In 1991, India launched a process of economic reforms in response to a fiscal and balance-of-payments (BoP) crisis. The reforms and the related programmes are still going on with changing emphasis and dimensions. The economic reform programme, that India launched, consisted of two categories of measures: Macroeconomic Stabilisation Measures and Structural Reform Measures.
POSITIVE IMPACTS OF ECONOMIC REFORMS ON INDIA’S ECONOMIC GROWTH
- Economic growth- While growth averaged 4.4% a year during the 1970s and 1980s, it accelerated to 5.5% during the 1990s-early 2000s, and further to 7.1% in the past one decade. The acceleration of growth is evident not just for aggregate GDP, but even more strongly for per capita GDP. The average pace of per capita growth was 5.5% a year in the last decade.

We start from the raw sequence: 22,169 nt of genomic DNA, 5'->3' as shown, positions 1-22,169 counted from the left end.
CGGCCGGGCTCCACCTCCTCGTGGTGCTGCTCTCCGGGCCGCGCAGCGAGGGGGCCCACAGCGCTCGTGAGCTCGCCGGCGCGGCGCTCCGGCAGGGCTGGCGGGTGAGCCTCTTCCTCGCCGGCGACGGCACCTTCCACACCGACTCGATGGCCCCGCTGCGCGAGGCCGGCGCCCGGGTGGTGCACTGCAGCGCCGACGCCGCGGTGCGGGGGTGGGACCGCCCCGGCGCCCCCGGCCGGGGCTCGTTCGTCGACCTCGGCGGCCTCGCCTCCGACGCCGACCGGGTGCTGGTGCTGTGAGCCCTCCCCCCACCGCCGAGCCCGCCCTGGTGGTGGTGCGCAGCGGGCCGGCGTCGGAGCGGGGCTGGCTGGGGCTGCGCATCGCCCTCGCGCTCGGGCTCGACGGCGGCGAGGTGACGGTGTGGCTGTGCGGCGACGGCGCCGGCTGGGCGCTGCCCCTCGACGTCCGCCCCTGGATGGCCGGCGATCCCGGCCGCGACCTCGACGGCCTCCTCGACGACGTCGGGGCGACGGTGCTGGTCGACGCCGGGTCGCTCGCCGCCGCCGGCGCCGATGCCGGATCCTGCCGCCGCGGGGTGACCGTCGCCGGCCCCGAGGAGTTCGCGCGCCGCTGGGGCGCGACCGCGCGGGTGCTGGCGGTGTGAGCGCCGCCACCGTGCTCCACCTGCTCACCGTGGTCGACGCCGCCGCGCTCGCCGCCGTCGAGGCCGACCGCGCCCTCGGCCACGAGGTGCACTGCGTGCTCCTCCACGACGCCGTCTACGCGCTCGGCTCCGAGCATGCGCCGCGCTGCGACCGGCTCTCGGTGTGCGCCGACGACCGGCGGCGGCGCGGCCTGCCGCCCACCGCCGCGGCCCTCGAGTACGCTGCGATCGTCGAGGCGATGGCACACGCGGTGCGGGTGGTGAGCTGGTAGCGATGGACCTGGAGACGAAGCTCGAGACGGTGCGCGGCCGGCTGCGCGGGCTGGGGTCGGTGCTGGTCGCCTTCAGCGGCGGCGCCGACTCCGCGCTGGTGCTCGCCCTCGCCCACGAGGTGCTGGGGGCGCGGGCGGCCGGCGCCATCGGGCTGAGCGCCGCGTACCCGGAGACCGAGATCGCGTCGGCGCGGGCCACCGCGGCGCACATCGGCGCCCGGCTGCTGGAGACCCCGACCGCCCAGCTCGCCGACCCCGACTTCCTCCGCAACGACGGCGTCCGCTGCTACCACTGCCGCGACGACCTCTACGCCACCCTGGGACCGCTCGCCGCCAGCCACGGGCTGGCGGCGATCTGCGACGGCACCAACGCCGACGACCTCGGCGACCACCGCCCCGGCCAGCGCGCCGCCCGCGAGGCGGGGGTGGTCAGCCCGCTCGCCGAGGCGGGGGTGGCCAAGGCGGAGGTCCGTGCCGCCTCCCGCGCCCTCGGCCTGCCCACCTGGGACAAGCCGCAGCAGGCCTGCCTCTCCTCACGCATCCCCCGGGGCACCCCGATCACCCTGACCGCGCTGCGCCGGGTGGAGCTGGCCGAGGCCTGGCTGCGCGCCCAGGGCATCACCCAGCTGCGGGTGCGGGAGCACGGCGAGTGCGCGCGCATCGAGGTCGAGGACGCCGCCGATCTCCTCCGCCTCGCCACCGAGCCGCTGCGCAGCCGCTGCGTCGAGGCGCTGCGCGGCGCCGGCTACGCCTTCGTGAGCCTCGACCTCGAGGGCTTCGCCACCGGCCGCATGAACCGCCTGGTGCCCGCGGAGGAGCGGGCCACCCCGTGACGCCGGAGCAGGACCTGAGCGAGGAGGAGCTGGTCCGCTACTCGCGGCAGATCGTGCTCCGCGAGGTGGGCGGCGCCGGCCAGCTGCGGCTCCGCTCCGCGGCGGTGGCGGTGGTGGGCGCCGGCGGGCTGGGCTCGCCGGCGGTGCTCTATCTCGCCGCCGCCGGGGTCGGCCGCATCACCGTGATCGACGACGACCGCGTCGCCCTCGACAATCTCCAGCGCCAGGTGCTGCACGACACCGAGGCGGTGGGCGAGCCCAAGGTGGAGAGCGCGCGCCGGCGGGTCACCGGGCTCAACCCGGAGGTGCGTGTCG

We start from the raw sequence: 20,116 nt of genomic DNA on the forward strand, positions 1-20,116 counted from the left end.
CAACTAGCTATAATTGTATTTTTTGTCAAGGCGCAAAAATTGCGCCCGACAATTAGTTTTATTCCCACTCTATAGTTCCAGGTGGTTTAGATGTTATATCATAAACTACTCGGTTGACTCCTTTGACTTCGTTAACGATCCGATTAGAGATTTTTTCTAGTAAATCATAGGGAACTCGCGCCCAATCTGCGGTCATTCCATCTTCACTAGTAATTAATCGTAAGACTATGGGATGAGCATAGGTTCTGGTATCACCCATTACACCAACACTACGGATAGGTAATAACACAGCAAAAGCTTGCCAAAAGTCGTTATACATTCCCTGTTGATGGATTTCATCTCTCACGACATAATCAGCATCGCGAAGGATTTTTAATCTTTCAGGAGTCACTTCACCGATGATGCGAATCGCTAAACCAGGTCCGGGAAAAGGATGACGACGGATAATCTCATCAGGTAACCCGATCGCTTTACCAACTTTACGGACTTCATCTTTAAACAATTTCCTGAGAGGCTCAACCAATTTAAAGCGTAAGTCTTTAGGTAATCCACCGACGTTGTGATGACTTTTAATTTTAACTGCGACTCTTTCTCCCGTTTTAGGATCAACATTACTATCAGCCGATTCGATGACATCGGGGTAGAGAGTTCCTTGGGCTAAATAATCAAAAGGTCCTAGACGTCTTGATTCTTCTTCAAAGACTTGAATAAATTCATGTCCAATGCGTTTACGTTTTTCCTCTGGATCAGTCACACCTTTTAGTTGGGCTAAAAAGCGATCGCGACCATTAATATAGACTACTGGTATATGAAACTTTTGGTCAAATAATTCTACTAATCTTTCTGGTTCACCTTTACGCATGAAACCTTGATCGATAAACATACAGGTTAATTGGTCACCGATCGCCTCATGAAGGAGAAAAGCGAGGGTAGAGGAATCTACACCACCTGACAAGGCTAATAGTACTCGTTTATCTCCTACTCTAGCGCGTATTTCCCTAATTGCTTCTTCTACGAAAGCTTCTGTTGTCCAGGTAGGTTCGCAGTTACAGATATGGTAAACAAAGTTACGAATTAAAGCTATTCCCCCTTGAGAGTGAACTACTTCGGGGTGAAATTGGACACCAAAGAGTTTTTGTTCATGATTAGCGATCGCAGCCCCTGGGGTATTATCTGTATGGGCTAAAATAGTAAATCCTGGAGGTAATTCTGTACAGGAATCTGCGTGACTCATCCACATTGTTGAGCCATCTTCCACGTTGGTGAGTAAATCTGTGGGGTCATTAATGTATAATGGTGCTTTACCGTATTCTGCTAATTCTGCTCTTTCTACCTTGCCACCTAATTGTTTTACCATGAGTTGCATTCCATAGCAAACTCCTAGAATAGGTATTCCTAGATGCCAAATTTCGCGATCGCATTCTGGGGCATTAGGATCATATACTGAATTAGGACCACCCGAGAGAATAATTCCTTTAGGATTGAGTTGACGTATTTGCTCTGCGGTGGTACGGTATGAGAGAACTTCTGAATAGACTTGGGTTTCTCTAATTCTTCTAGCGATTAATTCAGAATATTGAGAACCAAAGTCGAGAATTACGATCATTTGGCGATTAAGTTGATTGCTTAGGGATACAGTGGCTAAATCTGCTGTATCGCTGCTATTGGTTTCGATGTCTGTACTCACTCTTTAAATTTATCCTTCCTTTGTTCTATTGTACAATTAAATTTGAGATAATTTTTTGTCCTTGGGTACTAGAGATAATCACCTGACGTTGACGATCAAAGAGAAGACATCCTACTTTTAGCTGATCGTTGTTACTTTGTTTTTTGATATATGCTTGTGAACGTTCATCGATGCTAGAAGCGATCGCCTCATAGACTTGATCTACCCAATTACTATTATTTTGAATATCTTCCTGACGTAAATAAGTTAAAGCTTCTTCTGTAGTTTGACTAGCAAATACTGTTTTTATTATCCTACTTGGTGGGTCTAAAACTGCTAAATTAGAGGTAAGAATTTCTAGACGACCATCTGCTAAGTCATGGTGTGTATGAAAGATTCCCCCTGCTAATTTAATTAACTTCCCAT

- Poverty level- The percentage of the population living below the poverty line in India decreased to 22% in 2011-12 from 45.3% in 1993-94.
- Integration with world economy- Total value of exports from India has increased to USD 294 billion in 2017-18. India is one of the largest recipients of FDI. According to the Department for Promotion of Industry and Internal Trade (DPIIT), FDI inflows in India in 2018-19 stood at USD 44.37 billion.
- Forex reserves of India has increased to a comfortable level of over USD 420 Billion (USD1.2 billion in January 1991)
- Macro- economic health indicators like fiscal deficit, current account deficit, inflation etc. has remained at a comfortable level.
- Next generation structural reforms like Insolvency and Bankruptcy Code and GST has been introduced to further propel the economic growth of India and improve ease of doing business.
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